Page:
Highlights from the past 24 hours (in no particular order):

Still in awe that I am surrounded by desert mountains again.
Saw my first illegal this morning, just a black-shirted back and head retreating into the brush. I felt sorry he had to flee on my account. I smelled his cologne before I saw him.
I camped last night on a saddle off the Joe’s Canyon Trail. Nothing much. Just a rocky flat spot big enough for me to sprawl out. Slept fitfully, but because the night is long I feel rested.
I think I like the idea of backpacking than actually doing it. I’d forgotten how much work it takes to hump 50+ pounds over these mountains.
The climb up the Joe’s Canyon Trail was a tough, switchbacky mo-fo. I begged for mercy with gasping breath.
I reached the U.S./Mexico border at dusk. I stashed my pack a mile back at the intersection of the Joe’s Canyon Trail and the Yaqui Peak Trail. I had a nervous moment at dusk, back at the intersection, when I couldn’t find my pack.
Monument 102 is bigger than expected. I thought it would be like the obelisk at the Canadian Border on the Pacific Crest Trail – about 3 feet tall. M102 is 10 feet tall. There’s a trail leading it from Mexico as well.
Mike, my driver from the World Shuttle Service, has a mullet. He talked the entire 1 ½ hour ride. I could hardly string three words together against his onslaught of verbiage.
Woke before dawn and saw 3 shooting stars – zip, zip, zip – quick like that.
I write this at a picnic table. I just got to use a privy. Life is Good!
All my planning and double-checking before I came out here leaves me prepared for whatever the weather gods can deal. But I forgot my spoon! Luckily, a National Park Service trail crew just parked nearby, and one of them had an extra spoon.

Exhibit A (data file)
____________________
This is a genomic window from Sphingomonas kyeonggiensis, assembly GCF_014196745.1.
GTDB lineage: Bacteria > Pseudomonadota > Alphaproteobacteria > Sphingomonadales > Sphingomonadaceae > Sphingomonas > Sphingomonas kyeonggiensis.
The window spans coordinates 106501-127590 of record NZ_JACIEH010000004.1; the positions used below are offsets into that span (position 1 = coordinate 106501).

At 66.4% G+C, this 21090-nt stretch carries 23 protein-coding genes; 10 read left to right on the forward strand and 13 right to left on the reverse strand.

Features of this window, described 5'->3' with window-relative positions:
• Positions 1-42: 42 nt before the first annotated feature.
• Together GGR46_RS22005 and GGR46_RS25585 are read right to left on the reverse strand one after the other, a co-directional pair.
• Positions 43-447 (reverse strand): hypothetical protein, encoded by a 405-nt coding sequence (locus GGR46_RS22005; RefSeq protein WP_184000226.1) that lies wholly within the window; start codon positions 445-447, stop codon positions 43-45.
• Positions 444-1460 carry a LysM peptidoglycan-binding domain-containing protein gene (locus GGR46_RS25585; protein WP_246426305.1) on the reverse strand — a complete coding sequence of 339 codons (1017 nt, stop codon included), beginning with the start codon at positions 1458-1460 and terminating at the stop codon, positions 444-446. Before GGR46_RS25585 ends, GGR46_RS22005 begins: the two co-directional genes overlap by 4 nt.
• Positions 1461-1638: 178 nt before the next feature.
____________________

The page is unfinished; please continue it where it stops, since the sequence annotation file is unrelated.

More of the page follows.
I left my trekking/ski poles at the California Street L stop in Chicago. I found them in the woods in northern Wisconsin more than seven years ago, near Butternut Lake. In all those years I never used them.
I have three books in my pack. The Pilgrimage by Paulo Coelho, The Tortilla Curtain by T.C. Boyle, and The Treasure of the Sierra Madre by B. Traven. They’re too heavy. I have to finish a couple by the time I reach Patagonia.

Here’s a few quotes from The Pilgrimage.

“When you travel, you experience, in a very practical way, the act of rebirth. You confront completely new situations, the day passes more slowly, and on most journeys you don’t even understand the language people speak. So you are like a child just out of the womb. You begin to attach more importance to the things around you because your survival depends on them. You begin to be more accessible to others because they may be able to help you in difficult situations. And you accept any small favor from the gods with great delight, as if it were an episode you would remember for the rest of your life.

At the same time, since all things are new, you see only the beauty in them, and you feel happy to be alive.” (35)

“That the Road was one along which any person could walk, that its significance could be understood by even the least sophisticated person, and that, in fact, only such a road as that could lead to God.” (52)

All things bald and beautiful

I haven't had my camera for a few weeks because I left it my parent's house, but got it back last night when they came down to see me teach. I like this picture because it is one of the few of the three of us together. We are STILL family, despite divorce. No judge can break the bonds of blood, love, and mutual respect. Jon is losing the baby fat, as evidenced by this photo. He still has very grabbable cheeks, but his arms and legs no longer look like the Michalin Man. This is a lousy shot of me, but the most recent of Jon and I.

Jonny's an eager little stair climber. Esther stands behind him because he has this dangerous habit of standing up to look around. Could there be a little bit of the mountaineer spirit in the lad?


Yawning boy!


This is one of the best pictures of Esther. And Jon looks peaceful and rested after his nap.